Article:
Reference Person : Atty. Neri Javier Colmenares
Date : December 14, 2006

Monday, December 04, 2006


CODAL warns Charter Change proponents that their plan to scrap the 2007 elections may lead to a constitutional and political crisis. Speaker Jose de Venecia justified their proposed scrapping of the 2007 elections by admitting that it would be impossible for the Comelec to conduct a plebiscite in February and also conduct the election in May 2007. The Speaker, however, premised his argument on the possibility that cha-cha advocates will get a “yes” vote during the plebiscite. If the people will reject charter change in the plebiscite, there will still be no elections in May 2007, due to the physical and budgetary impossibility of conducting one. The COMELEC budget cannot afford two national electoral exercises, especially if the 2006 budget is reenacted. The failure to hold elections in 2007 should ‘charter change’ be defeated in a plebiscite, will create an unconstitutional government considering that half of the Senate, the entire House of Representatives and all local officials in the country will be “holding over” beyond their constitutional mandate and term, a crisis of unimaginable proportion for the Arroyo government. In fact, Chairman Abalos warned about this crisis in his recent statements before the media, and we quote:
Abalos also warned of a constitutional crisis if there would be no elections next year since there would no longer be a House of Representatives or Senate, because its members could not remain in office in a hold-over capacity.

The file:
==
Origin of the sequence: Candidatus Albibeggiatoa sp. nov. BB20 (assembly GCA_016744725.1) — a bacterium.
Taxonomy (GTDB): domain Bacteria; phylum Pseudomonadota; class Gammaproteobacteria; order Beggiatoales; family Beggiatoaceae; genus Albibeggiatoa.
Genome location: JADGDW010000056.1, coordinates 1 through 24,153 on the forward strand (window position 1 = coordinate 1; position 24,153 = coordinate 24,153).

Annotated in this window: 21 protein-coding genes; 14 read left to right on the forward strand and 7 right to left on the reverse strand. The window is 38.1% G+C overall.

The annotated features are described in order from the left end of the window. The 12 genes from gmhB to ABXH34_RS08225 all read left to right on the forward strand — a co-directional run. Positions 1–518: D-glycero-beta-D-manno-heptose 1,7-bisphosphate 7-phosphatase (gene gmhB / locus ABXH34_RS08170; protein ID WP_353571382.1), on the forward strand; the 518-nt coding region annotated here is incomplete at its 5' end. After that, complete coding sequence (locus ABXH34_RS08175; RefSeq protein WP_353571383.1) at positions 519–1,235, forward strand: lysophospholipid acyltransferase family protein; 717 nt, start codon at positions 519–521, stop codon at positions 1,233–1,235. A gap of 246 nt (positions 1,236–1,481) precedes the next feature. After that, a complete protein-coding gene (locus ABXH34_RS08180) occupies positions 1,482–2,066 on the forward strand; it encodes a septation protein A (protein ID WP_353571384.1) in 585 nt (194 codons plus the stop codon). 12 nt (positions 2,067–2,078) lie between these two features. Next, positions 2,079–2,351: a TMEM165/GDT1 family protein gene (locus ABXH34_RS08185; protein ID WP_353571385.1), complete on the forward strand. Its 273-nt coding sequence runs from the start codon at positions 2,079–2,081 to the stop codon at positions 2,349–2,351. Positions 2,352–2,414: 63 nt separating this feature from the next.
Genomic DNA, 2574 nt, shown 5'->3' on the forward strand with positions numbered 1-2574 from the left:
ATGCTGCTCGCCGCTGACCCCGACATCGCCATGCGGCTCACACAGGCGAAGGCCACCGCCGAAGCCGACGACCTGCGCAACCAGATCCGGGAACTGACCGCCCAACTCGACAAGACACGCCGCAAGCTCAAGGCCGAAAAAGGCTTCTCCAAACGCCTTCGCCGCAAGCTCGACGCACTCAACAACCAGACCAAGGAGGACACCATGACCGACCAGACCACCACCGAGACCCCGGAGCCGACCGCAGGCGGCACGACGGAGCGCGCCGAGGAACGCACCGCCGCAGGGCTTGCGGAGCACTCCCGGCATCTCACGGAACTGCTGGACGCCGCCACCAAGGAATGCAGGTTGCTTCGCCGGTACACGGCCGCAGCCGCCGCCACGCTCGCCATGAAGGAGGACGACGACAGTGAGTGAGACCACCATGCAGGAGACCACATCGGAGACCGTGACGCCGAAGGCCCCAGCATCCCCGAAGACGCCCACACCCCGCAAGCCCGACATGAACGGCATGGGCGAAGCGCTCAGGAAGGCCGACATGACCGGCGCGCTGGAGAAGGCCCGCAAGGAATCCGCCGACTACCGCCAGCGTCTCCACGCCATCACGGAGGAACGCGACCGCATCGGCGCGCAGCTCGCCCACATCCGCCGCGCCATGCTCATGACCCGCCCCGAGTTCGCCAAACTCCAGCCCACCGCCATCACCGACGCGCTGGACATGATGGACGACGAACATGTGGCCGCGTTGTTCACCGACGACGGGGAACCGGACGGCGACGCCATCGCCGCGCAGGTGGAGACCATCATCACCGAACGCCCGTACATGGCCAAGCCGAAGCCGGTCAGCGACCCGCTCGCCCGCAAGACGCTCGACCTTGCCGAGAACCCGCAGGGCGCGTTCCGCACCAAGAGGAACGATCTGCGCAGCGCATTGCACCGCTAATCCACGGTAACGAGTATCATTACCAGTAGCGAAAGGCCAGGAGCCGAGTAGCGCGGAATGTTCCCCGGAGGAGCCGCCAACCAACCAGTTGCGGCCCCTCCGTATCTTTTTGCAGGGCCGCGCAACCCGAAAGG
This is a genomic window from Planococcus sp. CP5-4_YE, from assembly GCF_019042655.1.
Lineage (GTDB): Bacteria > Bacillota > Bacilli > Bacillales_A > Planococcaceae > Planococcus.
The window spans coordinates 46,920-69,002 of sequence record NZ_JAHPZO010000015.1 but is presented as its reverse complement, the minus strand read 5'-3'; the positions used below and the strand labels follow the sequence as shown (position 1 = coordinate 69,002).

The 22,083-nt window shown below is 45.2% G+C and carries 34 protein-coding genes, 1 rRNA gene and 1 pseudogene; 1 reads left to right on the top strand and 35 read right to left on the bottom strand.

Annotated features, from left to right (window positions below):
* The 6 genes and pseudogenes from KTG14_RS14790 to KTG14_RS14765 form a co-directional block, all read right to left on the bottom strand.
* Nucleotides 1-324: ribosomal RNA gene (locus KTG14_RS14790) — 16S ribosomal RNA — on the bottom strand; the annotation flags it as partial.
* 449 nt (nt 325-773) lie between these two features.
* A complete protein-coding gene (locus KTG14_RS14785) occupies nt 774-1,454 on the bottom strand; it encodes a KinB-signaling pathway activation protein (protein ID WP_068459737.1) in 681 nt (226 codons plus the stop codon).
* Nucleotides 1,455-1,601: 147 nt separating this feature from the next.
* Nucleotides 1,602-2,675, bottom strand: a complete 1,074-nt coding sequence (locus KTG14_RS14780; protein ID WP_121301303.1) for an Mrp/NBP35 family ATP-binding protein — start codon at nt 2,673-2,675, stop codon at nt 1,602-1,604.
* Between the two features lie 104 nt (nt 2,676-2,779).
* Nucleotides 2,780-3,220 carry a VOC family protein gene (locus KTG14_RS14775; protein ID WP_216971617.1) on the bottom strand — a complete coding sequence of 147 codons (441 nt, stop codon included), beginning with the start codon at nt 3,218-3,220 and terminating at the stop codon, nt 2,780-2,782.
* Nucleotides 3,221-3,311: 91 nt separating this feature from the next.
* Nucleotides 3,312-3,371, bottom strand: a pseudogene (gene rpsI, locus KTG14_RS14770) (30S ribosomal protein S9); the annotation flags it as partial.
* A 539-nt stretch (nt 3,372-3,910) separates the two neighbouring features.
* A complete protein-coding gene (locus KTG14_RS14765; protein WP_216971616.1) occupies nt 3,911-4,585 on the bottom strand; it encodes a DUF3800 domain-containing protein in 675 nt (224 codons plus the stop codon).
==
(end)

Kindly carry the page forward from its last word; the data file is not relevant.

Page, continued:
“I don’t want to be an alarmist but if the 2007 elections don’t push through due to lack of funds, we will have a constitutional crisis because we will have no House of Representatives and a Senate with only 12 members,”

Constitutional Issues against “Con-Ass”

According to a CODAL study the current move in the House to delete from House Rule 105 the provision which states that The adoption of resolutions proposing amendments to or revision of the constitution shall follow the procedure for the enactment of bills is legally and constitutional untenable. While an ordinary bill will require the scrutiny and careful consideration of the House through 3 readings and the passage of a similar bill from the Senate, the House majority cannot explain why amendments to the Constitution need not go through the rigor of that similar process. Such a deletion will only lead to a “con ass’ without the Senate, a violation of Art. XVII, Sec. 1 of the Constitution. Speaker de Venecia and the House majority actually violates its own rules by doing so, since Rule XXV, Sec. 150 of the Rules of the House provide that :
“Rule 150—Any provision of these Rules, except those that are also embodied in the Constitution, may be amended by a majority vote of all the members of the House”